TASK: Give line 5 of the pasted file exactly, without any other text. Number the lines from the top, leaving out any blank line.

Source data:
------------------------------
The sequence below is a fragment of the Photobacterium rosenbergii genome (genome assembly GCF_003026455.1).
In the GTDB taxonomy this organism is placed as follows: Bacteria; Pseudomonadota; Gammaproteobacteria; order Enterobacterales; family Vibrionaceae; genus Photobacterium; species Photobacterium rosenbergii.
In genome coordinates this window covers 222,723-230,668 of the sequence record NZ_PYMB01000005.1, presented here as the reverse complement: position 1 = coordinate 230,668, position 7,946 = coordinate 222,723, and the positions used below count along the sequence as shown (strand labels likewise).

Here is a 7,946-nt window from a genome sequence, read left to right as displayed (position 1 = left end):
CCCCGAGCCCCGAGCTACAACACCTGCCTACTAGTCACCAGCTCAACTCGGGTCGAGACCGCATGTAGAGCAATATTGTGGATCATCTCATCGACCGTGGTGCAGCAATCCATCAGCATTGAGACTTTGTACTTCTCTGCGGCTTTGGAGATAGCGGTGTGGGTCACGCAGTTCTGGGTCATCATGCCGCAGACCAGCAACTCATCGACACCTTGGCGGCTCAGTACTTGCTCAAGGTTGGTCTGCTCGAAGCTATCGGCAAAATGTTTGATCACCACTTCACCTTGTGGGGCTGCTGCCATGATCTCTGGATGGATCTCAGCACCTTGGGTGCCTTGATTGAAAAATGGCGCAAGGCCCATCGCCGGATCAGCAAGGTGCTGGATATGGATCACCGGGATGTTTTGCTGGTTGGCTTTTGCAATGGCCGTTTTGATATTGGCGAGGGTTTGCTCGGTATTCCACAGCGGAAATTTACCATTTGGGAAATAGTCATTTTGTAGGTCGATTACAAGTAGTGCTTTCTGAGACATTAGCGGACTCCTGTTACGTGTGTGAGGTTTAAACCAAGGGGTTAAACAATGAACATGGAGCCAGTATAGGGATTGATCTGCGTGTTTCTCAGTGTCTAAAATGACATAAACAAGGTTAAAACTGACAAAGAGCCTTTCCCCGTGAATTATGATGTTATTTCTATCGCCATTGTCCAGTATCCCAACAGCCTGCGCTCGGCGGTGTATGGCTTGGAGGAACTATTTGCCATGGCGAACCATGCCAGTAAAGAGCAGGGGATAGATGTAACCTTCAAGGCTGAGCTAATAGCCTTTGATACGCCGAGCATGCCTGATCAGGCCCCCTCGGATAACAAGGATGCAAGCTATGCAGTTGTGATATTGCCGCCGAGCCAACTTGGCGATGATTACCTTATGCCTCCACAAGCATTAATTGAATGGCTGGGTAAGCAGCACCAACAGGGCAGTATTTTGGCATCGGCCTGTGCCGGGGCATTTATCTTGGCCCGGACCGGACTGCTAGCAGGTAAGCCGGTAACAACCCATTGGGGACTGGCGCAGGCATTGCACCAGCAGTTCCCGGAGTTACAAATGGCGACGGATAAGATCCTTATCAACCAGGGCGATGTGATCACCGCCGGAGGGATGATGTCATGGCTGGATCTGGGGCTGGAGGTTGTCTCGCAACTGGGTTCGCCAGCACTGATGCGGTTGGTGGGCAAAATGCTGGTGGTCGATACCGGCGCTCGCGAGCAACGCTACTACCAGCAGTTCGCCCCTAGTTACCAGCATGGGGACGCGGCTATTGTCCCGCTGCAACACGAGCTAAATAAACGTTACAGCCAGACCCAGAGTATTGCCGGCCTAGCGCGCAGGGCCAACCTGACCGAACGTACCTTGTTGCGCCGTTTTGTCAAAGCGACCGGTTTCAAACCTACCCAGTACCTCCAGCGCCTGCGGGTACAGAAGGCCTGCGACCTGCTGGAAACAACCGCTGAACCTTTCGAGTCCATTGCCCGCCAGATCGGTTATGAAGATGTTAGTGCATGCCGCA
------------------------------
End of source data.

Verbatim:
CCCCGAGCCCCGAGCTACAACACCTGCCTACTAGTCACCAGCTCAACTCGGGTCGAGACCGCATGTAGAGCAATATTGTGGATCATCTCATCGACCGTGGTGCAGCAATCCATCAGCATTGAGACTTTGTACTTCTCTGCGGCTTTGGAGATAGCGGTGTGGGTCACGCAGTTCTGGGTCATCATGCCGCAGACCAGCAACTCATCGACACCTTGGCGGCTCAGTACTTGCTCAAGGTTGGTCTGCTCGAAGCTATCGGCAAAATGTTTGATCACCACTTCACCTTGTGGGGCTGCTGCCATGATCTCTGGATGGATCTCAGCACCTTGGGTGCCTTGATTGAAAAATGGCGCAAGGCCCATCGCCGGATCAGCAAGGTGCTGGATATGGATCACCGGGATGTTTTGCTGGTTGGCTTTTGCAATGGCCGTTTTGATATTGGCGAGGGTTTGCTCGGTATTCCACAGCGGAAATTTACCATTTGGGAAATAGTCATTTTGTAGGTCGATTACAAGTAGTGCTTTCTGAGACATTAGCGGACTCCTGTTACGTGTGTGAGGTTTAAACCAAGGGGTTAAACAATGAACATGGAGCCAGTATAGGGATTGATCTGCGTGTTTCTCAGTGTCTAAAATGACATAAACAAGGTTAAAACTGACAAAGAGCCTTTCCCCGTGAATTATGATGTTATTTCTATCGCCATTGTCCAGTATCCCAACAGCCTGCGCTCGGCGGTGTATGGCTTGGAGGAACTATTTGCCATGGCGAACCATGCCAGTAAAGAGCAGGGGATAGATGTAACCTTCAAGGCTGAGCTAATAGCCTTTGATACGCCGAGCATGCCTGATCAGGCCCCCTCGGATAACAAGGATGCAAGCTATGCAGTTGTGATATTGCCGCCGAGCCAACTTGGCGATGATTACCTTATGCCTCCACAAGCATTAATTGAATGGCTGGGTAAGCAGCACCAACAGGGCAGTATTTTGGCATCGGCCTGTGCCGGGGCATTTATCTTGGCCCGGACCGGACTGCTAGCAGGTAAGCCGGTAACAACCCATTGGGGACTGGCGCAGGCATTGCACCAGCAGTTCCCGGAGTTACAAATGGCGACGGATAAGATCCTTATCAACCAGGGCGATGTGATCACCGCCGGAGGGATGATGTCATGGCTGGATCTGGGGCTGGAGGTTGTCTCGCAACTGGGTTCGCCAGCACTGATGCGGTTGGTGGGCAAAATGCTGGTGGTCGATACCGGCGCTCGCGAGCAACGCTACTACCAGCAGTTCGCCCCTAGTTACCAGCATGGGGACGCGGCTATTGTCCCGCTGCAACACGAGCTAAATAAACGTTACAGCCAGACCCAGAGTATTGCCGGCCTAGCGCGCAGGGCCAACCTGACCGAACGTACCTTGTTGCGCCGTTTTGTCAAAGCGACCGGTTTCAAACCTACCCAGTACCTCCAGCGCCTGCGGGTACAGAAGGCCTGCGACCTGCTGGAAACAACCGCTGAACCTTTCGAGTCCATTGCCCGCCAGATCGGTTATGAAGATGTTAGTGCATGCCGCA